We recognize this exception because, when “a controversy arises whether the deceased was the aggressor, one's persuasion will be more or less affected by the character of the deceased; it may throw much light on the probabilities of the deceased's action,” Evans v. United States, 277 F.2d 354, 356 (D.C.Cir.1960) (quoting the 1940 edition of Wigmore), and may, in turn, “buttress a claim of self-defense.” 1A John Henry Wigmore, Evidence in Trials at Common Law § 63 at 1366 (Tillers rev. 1983). “[T]he question is what the deceased probably did,” United States v. Burks, 470 F.2d 432, 435 n. 4 (D.C.Cir.1972) (citation omitted), and, as Wigmore explained, while a particular instance of the victim's “violent or quarrelsome conduct” does not prove the victim committed an act of aggression, it “does increase the probability of the [defendant's self-defense] story where there is ․ other evidence suggestive of such an act [of aggression].” 1A Wigmore at 1366–67, 1382.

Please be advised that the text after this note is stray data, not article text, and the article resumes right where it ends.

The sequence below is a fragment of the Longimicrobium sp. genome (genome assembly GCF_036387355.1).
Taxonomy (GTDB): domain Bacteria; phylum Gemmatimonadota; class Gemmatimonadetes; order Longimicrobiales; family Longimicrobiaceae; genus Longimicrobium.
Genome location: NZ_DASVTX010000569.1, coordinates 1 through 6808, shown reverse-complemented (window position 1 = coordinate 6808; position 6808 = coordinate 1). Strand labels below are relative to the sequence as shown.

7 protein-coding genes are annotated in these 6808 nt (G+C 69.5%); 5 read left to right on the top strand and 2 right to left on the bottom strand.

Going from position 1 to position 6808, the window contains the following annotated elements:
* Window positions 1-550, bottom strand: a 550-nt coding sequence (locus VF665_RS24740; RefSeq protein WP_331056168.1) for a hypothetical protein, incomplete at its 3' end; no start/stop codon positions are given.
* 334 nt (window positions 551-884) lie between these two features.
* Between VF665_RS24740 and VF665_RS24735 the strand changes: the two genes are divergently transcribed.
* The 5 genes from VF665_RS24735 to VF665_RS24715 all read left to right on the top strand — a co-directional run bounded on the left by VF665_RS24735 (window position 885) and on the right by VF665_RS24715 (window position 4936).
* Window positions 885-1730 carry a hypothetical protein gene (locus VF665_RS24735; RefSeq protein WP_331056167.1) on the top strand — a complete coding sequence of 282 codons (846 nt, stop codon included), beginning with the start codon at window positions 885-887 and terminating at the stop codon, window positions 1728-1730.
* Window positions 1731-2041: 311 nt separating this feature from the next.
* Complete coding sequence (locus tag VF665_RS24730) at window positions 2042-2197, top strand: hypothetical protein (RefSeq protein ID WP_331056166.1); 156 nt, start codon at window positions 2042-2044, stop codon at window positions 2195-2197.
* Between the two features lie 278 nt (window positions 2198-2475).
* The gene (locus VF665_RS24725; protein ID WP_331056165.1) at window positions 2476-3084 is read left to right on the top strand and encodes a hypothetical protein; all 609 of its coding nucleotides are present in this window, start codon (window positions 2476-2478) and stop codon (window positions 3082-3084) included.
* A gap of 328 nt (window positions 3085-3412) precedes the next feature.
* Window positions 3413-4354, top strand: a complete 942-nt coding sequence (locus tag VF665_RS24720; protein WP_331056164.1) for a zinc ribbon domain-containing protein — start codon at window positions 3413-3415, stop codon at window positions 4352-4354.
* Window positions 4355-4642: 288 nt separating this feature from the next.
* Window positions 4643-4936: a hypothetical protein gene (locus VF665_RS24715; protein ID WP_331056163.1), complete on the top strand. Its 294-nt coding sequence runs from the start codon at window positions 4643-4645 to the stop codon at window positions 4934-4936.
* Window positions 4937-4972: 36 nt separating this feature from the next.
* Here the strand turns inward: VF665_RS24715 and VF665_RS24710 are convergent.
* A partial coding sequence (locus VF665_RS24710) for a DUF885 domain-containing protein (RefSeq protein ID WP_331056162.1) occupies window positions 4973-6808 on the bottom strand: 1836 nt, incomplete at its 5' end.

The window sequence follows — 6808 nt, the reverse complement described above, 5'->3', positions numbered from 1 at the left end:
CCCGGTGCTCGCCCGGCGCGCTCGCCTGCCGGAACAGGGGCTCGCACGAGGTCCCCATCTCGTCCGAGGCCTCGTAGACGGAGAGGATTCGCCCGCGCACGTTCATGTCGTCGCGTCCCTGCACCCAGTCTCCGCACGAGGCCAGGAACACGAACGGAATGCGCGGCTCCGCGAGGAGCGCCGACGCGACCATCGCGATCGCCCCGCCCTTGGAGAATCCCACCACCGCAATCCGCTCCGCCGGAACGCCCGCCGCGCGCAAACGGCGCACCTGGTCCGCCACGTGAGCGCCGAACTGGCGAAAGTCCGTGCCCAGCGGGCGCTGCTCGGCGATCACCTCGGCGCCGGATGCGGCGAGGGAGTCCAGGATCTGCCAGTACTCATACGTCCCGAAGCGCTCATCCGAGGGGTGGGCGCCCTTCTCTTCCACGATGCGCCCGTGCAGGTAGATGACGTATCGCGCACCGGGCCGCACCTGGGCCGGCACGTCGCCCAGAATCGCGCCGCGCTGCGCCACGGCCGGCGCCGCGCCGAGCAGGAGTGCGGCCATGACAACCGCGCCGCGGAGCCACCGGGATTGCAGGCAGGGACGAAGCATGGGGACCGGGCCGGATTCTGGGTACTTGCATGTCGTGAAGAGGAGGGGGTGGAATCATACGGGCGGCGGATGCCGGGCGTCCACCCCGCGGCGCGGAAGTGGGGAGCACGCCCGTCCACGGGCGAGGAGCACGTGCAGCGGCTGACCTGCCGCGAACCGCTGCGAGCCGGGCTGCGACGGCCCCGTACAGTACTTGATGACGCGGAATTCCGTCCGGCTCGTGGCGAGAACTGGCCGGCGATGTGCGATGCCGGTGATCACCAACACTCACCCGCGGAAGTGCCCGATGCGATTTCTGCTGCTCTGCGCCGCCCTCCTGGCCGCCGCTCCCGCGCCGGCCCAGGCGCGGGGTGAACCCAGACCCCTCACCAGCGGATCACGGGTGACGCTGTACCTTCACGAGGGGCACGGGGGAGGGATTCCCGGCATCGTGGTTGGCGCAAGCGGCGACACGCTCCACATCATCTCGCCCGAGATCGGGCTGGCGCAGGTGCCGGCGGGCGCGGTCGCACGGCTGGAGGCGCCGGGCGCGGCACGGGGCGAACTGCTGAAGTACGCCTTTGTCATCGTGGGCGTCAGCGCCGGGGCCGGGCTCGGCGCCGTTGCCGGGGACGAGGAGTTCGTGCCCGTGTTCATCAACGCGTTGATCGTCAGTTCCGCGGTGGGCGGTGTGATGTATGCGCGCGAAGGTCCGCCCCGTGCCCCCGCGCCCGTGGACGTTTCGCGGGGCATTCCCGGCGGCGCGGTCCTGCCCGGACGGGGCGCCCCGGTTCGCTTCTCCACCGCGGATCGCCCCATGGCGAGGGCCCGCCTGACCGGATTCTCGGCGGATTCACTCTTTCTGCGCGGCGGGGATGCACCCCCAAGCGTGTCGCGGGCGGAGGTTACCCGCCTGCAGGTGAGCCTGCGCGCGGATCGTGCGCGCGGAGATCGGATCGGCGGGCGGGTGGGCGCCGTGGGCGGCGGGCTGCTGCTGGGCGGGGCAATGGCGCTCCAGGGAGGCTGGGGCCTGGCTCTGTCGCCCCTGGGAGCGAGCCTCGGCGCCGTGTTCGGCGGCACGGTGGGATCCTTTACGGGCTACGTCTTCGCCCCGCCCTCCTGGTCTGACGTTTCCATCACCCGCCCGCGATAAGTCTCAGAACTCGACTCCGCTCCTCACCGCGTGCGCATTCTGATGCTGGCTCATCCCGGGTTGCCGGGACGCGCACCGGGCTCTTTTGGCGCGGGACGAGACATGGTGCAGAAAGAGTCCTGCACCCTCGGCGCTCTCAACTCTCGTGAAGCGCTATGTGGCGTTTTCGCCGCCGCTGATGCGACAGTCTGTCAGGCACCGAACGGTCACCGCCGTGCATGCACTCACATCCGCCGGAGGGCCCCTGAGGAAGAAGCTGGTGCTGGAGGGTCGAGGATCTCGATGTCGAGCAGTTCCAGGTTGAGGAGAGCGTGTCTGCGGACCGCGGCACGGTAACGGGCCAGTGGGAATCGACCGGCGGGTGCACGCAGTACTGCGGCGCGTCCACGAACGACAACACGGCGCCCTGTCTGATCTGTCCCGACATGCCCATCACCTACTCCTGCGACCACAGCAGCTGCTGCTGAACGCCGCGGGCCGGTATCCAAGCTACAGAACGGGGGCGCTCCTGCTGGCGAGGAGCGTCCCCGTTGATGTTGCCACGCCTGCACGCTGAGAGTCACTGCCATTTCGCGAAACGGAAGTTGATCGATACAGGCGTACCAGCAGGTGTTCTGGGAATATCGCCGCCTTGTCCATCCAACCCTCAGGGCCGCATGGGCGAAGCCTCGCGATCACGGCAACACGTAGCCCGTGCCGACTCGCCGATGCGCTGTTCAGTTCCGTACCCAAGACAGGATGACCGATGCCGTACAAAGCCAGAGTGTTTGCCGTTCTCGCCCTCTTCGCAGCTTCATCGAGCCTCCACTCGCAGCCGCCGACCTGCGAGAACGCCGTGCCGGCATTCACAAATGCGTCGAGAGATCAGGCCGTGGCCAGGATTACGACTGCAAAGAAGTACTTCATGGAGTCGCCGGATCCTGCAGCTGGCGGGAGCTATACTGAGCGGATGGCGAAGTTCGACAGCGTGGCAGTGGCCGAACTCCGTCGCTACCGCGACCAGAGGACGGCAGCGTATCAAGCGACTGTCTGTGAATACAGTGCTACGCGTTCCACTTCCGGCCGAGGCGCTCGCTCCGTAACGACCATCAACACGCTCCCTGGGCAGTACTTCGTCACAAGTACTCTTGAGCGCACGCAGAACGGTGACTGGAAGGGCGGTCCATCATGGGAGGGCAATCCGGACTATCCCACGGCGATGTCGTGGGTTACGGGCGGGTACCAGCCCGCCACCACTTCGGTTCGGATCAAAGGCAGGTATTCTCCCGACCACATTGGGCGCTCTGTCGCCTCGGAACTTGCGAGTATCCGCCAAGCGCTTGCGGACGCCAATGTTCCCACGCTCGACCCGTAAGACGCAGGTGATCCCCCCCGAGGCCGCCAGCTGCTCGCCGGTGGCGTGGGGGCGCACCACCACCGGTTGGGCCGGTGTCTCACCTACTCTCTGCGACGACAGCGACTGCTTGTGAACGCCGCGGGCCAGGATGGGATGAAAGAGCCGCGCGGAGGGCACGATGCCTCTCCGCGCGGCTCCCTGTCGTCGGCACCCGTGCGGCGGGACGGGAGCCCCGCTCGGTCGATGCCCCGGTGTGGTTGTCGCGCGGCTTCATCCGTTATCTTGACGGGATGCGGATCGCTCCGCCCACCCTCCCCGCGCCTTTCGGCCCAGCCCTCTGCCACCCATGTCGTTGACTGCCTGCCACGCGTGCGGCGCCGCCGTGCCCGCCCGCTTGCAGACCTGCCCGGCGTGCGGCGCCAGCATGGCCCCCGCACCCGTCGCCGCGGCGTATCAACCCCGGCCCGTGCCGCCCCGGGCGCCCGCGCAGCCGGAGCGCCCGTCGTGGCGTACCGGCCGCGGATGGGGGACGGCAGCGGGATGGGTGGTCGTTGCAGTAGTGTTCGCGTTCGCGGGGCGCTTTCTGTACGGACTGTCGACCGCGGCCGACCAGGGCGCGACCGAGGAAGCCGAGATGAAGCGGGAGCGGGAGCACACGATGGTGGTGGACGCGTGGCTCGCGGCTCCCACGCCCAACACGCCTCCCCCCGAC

There are important countervailing considerations, however, and a defendant does not have an absolute right to introduce such evidence. Even if proof of prior acts of violence is arguably relevant and admissible, the trial court “is entrusted with broad discretion to determine the substance, form, and quantum of evidence which is to be presented to a jury” and “may exclude the proffered evidence if its probative value is outweighed by the danger of undue prejudice.” Hawkins v. United States, 461 A.2d 1025, 1033 (D.C.1983) (citation omitted). This balancing test may prove particularly difficult because, “[o]f the three methods of proving character[,] ․ evidence of specific instances of conduct is the most convincing.” Fed.R.Evid. 405, advisory committee note to 1972 proposed rules. “At the same time it possesses the greatest capacity to arouse prejudice, to confuse, to surprise, and to consume time.” Id.